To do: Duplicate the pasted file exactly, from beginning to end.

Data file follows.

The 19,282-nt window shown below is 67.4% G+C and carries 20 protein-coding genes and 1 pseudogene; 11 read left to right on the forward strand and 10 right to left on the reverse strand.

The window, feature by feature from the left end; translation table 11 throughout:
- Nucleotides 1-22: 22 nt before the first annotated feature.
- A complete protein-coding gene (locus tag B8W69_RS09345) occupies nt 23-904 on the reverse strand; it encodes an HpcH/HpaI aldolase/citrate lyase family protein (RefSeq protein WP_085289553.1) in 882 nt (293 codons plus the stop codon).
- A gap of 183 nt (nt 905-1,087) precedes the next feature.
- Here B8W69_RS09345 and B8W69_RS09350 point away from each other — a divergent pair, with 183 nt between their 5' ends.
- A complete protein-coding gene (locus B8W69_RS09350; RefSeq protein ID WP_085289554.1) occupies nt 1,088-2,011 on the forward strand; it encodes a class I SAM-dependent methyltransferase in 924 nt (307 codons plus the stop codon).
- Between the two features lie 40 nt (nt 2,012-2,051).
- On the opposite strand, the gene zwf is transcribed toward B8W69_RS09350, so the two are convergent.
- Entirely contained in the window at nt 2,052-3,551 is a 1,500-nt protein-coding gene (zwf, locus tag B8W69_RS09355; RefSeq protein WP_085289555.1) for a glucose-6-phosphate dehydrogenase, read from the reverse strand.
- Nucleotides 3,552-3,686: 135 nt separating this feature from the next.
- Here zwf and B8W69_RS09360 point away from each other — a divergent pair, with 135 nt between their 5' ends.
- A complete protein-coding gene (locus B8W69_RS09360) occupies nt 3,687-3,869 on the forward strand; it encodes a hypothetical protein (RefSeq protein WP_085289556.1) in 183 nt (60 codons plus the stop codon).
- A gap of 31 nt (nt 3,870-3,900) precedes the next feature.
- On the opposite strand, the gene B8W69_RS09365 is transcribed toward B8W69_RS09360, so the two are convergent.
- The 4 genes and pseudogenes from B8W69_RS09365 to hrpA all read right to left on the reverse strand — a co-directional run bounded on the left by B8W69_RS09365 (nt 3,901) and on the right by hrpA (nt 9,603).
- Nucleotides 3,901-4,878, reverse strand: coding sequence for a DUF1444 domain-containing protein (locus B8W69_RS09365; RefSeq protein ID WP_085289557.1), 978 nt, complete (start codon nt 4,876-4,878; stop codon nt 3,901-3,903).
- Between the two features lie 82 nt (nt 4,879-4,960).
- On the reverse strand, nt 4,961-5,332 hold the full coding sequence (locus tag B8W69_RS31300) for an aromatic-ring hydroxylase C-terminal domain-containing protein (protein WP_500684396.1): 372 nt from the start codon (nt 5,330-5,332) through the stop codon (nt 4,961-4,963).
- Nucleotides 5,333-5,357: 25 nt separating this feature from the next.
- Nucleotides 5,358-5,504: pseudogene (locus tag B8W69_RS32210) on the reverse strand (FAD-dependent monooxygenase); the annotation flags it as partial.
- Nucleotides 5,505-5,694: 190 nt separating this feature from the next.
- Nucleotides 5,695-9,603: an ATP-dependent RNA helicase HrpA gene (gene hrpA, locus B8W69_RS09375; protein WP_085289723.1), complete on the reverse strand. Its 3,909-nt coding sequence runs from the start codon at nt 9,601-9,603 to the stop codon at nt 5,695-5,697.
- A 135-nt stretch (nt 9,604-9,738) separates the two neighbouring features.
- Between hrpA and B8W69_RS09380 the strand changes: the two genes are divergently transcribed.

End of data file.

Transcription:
The 19,282-nt window shown below is 67.4% G+C and carries 20 protein-coding genes and 1 pseudogene; 11 read left to right on the forward strand and 10 right to left on the reverse strand.

The window, feature by feature from the left end; translation table 11 throughout:
- Nucleotides 1-22: 22 nt before the first annotated feature.
- A complete protein-coding gene (locus tag B8W69_RS09345) occupies nt 23-904 on the reverse strand; it encodes an HpcH/HpaI aldolase/citrate lyase family protein (RefSeq protein WP_085289553.1) in 882 nt (293 codons plus the stop codon).
- A gap of 183 nt (nt 905-1,087) precedes the next feature.
- Here B8W69_RS09345 and B8W69_RS09350 point away from each other — a divergent pair, with 183 nt between their 5' ends.
- A complete protein-coding gene (locus B8W69_RS09350; RefSeq protein ID WP_085289554.1) occupies nt 1,088-2,011 on the forward strand; it encodes a class I SAM-dependent methyltransferase in 924 nt (307 codons plus the stop codon).
- Between the two features lie 40 nt (nt 2,012-2,051).
- On the opposite strand, the gene zwf is transcribed toward B8W69_RS09350, so the two are convergent.
- Entirely contained in the window at nt 2,052-3,551 is a 1,500-nt protein-coding gene (zwf, locus tag B8W69_RS09355; RefSeq protein WP_085289555.1) for a glucose-6-phosphate dehydrogenase, read from the reverse strand.
- Nucleotides 3,552-3,686: 135 nt separating this feature from the next.
- Here zwf and B8W69_RS09360 point away from each other — a divergent pair, with 135 nt between their 5' ends.
- A complete protein-coding gene (locus B8W69_RS09360) occupies nt 3,687-3,869 on the forward strand; it encodes a hypothetical protein (RefSeq protein WP_085289556.1) in 183 nt (60 codons plus the stop codon).
- A gap of 31 nt (nt 3,870-3,900) precedes the next feature.
- On the opposite strand, the gene B8W69_RS09365 is transcribed toward B8W69_RS09360, so the two are convergent.
- The 4 genes and pseudogenes from B8W69_RS09365 to hrpA all read right to left on the reverse strand — a co-directional run bounded on the left by B8W69_RS09365 (nt 3,901) and on the right by hrpA (nt 9,603).
- Nucleotides 3,901-4,878, reverse strand: coding sequence for a DUF1444 domain-containing protein (locus B8W69_RS09365; RefSeq protein ID WP_085289557.1), 978 nt, complete (start codon nt 4,876-4,878; stop codon nt 3,901-3,903).
- Between the two features lie 82 nt (nt 4,879-4,960).
- On the reverse strand, nt 4,961-5,332 hold the full coding sequence (locus tag B8W69_RS31300) for an aromatic-ring hydroxylase C-terminal domain-containing protein (protein WP_500684396.1): 372 nt from the start codon (nt 5,330-5,332) through the stop codon (nt 4,961-4,963).
- Nucleotides 5,333-5,357: 25 nt separating this feature from the next.
- Nucleotides 5,358-5,504: pseudogene (locus tag B8W69_RS32210) on the reverse strand (FAD-dependent monooxygenase); the annotation flags it as partial.
- Nucleotides 5,505-5,694: 190 nt separating this feature from the next.
- Nucleotides 5,695-9,603: an ATP-dependent RNA helicase HrpA gene (gene hrpA, locus B8W69_RS09375; protein WP_085289723.1), complete on the reverse strand. Its 3,909-nt coding sequence runs from the start codon at nt 9,601-9,603 to the stop codon at nt 5,695-5,697.
- A 135-nt stretch (nt 9,604-9,738) separates the two neighbouring features.
- Between hrpA and B8W69_RS09380 the strand changes: the two genes are divergently transcribed.